The second edition of the Talent Supply Index measures demand and supply for 28 in-demand tech roles; finds there’s massive talent shortage for 20 of them
Businesses have been sitting on enormous quantities of data over the years - be it customer, partner, or internal data. These companies are now using data science capabilities to build the next set of products which will be highly personalized.
As a result, data scientists are in high demand in most businesses with an online presence.
“AI and Data Science are at the crux of transformations that are happening across a range of functions - from finance and HR to sales and marketing. Businesses can either invest early in the transformation to stay competitive or risk becoming irrelevant eventually,”
- Umang Bedi, President, Daily Hunt.
Most large-scale businesses are now analyzing billions of rows of transaction data and transforming how they use their ERPs and CRMs for a lot more than mere record keeping. No matter the industry - intelligent operations and smarter, on-demand experiences for customers are the need of the hour.
The advent of AI and Data Science will force businesses to rethink traditional organisational structures and processes. Data Science is increasingly becoming a business critical function, paving the way for a company’s future. In view of this, developing data science capabilities and attracting such talent is one of the top-most priorities for a business today.”
- Jaleel Abdul, Vice President - People Resources at Adobe India
Key Findings of Talent Supply Index April 2018
- The data science explosion
The TSI for data scientists dropped from 0.7 in 2017 to 0.2 in 2018. This means that the demand shot up by 417% while the supply has seen just a 19% increase. This is in the wake of companies dedicating significant budgets and teams for R&D in India. Companies like Bosch, Mastercard, Panasonic, AirAsia and Maersk, are setting up innovation centers while others like Boeing and Societe Generale are investing in startup accelerators for emerging technologies.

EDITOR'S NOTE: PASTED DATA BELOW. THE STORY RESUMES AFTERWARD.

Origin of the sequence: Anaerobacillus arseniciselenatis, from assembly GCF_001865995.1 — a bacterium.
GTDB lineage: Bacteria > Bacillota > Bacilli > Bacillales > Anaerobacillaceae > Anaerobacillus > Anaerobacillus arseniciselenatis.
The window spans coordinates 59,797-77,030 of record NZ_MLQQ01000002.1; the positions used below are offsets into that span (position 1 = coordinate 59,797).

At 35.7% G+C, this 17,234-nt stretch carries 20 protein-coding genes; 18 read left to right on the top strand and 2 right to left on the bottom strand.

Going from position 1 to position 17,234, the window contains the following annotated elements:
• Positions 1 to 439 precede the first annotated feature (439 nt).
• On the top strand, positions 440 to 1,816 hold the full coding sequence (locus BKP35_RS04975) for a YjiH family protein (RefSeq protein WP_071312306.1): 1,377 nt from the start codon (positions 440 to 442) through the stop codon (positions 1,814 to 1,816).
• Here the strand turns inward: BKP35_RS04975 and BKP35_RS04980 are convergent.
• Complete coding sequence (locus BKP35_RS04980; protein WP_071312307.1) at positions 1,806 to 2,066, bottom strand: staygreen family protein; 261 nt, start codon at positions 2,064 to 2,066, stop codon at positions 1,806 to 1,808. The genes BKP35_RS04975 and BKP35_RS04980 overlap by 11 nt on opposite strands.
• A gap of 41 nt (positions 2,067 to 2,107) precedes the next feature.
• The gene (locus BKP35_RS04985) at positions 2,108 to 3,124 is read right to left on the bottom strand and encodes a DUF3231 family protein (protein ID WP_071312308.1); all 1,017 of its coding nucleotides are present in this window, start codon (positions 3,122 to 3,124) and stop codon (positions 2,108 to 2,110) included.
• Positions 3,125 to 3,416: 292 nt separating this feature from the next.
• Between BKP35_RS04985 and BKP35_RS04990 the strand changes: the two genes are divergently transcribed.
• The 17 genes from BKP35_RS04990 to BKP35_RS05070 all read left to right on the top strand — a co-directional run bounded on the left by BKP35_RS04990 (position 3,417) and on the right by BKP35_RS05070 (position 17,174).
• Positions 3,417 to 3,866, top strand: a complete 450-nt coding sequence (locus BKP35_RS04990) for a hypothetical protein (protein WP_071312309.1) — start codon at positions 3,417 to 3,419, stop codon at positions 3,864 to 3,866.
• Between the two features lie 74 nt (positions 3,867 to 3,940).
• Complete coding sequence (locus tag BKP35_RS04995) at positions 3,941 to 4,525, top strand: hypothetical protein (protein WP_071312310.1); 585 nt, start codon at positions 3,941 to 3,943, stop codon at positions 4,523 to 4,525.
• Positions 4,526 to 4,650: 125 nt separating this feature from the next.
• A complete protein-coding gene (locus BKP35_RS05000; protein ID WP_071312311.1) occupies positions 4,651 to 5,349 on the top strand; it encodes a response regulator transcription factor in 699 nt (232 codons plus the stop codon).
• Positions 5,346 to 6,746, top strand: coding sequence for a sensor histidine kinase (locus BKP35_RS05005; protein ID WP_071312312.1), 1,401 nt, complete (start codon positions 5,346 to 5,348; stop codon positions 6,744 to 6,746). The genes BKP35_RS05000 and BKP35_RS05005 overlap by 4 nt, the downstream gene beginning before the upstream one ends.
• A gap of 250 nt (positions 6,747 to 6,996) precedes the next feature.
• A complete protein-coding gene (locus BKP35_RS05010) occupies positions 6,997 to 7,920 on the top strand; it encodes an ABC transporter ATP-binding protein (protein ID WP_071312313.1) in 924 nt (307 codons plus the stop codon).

- Security hiring is heating up
Security hiring is heating up with BFSI companies contributing to nearly 35% of the demand. The TSI for Security Engineers dropped from 0.4 in 2017 to 0.3 in 2018. The demand has increased by 120% while the supply has been able to catch up by only 14%.
- Crypto craze spurs demand for Blockchain developers
With TSI for blockchain hovering around 0.5, the next best option is to find the fastest learners who possess the base skills.
- Average tenure drops by 30%-35%
There’s an increasing need to focus on retention as senior technology talent is showing signs of increased flux. Engineering managers and architects are moving jobs more frequently and average tenure for these roles has dropped by 30%-35%.
- Diversity still a distant dream
The diversity numbers for tech roles still paint a grim picture with female representation being at an average of 12% across roles. Cloud Architect has the worst gender diversity numbers at 6.4%.
“If the 2017 TSI data proved that we are in a candidate-driven market, the 2018 numbers should be a wake up call for talent leaders that the old ways of hiring won’t work anymore. If digital transformation is forcing businesses to adapt and innovate, it’s only imperative for talent acquisition to reinvent itself too,” says Rishabh Kaul, Co-Founder, Belong.
“Talent Acquisition for a lot of these new age skills today needs to adopt characteristics of a fast-growing tech company by being data-driven and candidate first. Companies can’t solely expect these people to apply to them and should invest in going ‘outbound’ to have a greater chance at attracting this scarce talent,” Kaul added.
What is Talent Supply Index?
The Talent Supply Index measures how competitive the market is for a given job by dividing the total number of people with relevant skills by the total number of active opportunities for that job. The index is an effective proxy to help businesses plan and gauge hiring costs, effort and cycles.
For example, if there are 1,000 Data Scientist opportunities against only 800 relevant Data Scientists potentially open to new opportunities, the role scores 0.8 on the TSI. The closer the role tends to zero, the more supply-constrained is the market. In fact, a score of less than 1 indicates the talent market for the job is supply-negative.
You can find more insights like these on the Talent Supply Index 2018, or sign up to request a personalised Talent/Supply report created for your company's specific hiring requirements.